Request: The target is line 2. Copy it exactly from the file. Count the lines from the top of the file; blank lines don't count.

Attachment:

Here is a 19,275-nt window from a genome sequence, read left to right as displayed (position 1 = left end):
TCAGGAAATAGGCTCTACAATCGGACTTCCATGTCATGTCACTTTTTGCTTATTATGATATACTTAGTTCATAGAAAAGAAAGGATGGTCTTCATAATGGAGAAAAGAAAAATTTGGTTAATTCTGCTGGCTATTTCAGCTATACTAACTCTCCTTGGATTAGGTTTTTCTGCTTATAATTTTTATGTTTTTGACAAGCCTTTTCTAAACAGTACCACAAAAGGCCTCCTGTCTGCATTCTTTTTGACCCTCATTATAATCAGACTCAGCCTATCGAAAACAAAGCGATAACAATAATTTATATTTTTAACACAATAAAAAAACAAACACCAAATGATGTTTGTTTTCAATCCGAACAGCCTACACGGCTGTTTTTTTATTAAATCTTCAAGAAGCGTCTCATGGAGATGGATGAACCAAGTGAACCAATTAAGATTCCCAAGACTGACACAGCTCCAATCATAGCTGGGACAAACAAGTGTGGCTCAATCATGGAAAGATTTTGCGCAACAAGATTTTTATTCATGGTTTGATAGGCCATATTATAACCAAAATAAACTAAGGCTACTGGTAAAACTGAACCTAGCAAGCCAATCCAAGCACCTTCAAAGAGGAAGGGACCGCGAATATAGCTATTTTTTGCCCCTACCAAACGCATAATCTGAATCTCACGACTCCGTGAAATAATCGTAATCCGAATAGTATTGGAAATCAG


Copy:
TCAGGAAATAGGCTCTACAATCGGACTTCCATGTCATGTCACTTTTTGCTTATTATGATATACTTAGTTCATAGAAAAGAAAGGATGGTCTTCATAATGGAGAAAAGAAAAATTTGGTTAATTCTGCTGGCTATTTCAGCTATACTAACTCTCCTTGGATTAGGTTTTTCTGCTTATAATTTTTATGTTTTTGACAAGCCTTTTCTAAACAGTACCACAAAAGGCCTCCTGTCTGCATTCTTTTTGACCCTCATTATAATCAGACTCAGCCTATCGAAAACAAAGCGATAACAATAATTTATATTTTTAACACAATAAAAAAACAAACACCAAATGATGTTTGTTTTCAATCCGAACAGCCTACACGGCTGTTTTTTTATTAAATCTTCAAGAAGCGTCTCATGGAGATGGATGAACCAAGTGAACCAATTAAGATTCCCAAGACTGACACAGCTCCAATCATAGCTGGGACAAACAAGTGTGGCTCAATCATGGAAAGATTTTGCGCAACAAGATTTTTATTCATGGTTTGATAGGCCATATTATAACCAAAATAAACTAAGGCTACTGGTAAAACTGAACCTAGCAAGCCAATCCAAGCACCTTCAAAGAGGAAGGGACCGCGAATATAGCTATTTTTTGCCCCTACCAAACGCATAATCTGAATCTCACGACTCCGTGAAATAATCGTAATCCGAATAGTATTGGAAATCAG